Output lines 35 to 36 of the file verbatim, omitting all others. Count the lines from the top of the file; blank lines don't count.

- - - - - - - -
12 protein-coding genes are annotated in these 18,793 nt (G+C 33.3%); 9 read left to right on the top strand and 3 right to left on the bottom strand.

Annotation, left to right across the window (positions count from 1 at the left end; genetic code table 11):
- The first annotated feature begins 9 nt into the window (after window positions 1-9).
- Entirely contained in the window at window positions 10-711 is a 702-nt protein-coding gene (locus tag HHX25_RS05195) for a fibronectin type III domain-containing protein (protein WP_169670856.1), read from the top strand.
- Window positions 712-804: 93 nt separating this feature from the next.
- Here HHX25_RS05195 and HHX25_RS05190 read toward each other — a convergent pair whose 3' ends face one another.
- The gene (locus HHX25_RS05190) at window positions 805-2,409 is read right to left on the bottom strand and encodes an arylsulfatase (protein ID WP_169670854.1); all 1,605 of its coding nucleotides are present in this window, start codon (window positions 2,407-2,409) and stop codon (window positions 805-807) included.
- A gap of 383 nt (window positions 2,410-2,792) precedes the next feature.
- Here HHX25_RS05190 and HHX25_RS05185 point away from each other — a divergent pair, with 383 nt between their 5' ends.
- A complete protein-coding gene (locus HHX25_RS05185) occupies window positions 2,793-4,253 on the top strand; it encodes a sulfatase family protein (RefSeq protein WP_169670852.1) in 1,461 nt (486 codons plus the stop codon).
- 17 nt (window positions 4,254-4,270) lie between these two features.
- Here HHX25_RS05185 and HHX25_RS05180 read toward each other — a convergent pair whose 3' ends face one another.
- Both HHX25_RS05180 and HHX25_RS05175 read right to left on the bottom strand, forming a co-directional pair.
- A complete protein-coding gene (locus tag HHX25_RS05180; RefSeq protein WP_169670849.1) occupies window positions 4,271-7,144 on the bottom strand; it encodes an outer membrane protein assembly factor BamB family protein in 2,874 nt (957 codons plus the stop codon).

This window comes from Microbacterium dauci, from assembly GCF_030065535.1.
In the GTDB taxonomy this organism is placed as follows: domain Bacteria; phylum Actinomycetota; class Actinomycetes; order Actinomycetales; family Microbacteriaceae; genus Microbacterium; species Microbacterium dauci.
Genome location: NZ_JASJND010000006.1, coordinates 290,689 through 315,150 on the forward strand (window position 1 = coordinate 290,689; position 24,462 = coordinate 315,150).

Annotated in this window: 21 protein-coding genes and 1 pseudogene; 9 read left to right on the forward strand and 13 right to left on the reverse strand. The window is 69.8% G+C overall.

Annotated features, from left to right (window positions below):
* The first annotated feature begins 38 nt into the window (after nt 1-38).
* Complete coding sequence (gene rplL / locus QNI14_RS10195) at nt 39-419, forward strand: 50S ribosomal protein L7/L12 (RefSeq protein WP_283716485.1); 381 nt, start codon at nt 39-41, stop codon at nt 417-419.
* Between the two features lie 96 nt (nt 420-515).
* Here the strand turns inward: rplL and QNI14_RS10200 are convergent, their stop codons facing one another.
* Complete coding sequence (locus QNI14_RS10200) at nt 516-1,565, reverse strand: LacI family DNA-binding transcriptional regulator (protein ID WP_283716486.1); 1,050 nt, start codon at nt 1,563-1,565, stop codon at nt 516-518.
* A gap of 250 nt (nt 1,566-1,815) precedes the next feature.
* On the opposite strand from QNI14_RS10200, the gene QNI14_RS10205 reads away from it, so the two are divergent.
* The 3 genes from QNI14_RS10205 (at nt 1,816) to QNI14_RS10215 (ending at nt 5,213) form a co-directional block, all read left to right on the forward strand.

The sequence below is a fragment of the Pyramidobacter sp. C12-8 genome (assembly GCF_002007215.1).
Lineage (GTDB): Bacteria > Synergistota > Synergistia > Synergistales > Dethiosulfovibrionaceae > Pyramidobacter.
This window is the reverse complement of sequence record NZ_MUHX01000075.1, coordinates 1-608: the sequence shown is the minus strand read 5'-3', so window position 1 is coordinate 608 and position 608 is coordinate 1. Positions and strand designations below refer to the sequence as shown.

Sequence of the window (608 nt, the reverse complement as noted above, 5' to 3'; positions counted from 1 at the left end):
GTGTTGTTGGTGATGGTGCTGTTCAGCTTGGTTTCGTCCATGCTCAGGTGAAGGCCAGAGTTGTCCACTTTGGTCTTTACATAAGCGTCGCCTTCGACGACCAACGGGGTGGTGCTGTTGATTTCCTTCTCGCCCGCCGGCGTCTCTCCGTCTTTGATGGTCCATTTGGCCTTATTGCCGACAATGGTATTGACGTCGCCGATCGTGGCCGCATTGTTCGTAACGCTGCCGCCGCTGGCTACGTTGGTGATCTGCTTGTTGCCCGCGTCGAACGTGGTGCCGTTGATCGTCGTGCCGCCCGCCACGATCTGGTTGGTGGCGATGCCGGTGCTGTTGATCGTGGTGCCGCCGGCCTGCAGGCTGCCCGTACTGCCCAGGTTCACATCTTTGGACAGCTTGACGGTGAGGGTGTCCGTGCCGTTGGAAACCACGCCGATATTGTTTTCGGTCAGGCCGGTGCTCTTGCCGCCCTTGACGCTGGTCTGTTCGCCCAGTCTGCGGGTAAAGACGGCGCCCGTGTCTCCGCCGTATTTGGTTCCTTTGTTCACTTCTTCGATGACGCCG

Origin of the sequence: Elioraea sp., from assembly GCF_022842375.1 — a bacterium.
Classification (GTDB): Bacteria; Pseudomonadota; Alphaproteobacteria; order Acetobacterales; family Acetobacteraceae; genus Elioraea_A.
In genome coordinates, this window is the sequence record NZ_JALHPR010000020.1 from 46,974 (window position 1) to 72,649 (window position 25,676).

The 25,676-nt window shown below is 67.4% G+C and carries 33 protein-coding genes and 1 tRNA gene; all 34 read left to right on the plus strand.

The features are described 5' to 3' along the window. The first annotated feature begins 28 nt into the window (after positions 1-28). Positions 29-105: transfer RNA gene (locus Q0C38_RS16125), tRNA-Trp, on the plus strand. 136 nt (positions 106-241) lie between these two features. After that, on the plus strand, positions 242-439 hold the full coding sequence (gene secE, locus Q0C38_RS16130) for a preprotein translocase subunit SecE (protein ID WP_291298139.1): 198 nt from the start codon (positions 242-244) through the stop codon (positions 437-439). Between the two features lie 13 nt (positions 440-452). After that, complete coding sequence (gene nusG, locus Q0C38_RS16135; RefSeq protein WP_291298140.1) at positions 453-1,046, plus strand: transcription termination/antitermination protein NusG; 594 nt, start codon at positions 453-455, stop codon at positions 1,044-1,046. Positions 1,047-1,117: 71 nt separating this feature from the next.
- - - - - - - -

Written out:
In genome coordinates, this window is the sequence record NZ_JALHPR010000020.1 from 46,974 (window position 1) to 72,649 (window position 25,676).

The 25,676-nt window shown below is 67.4% G+C and carries 33 protein-coding genes and 1 tRNA gene; all 34 read left to right on the plus strand.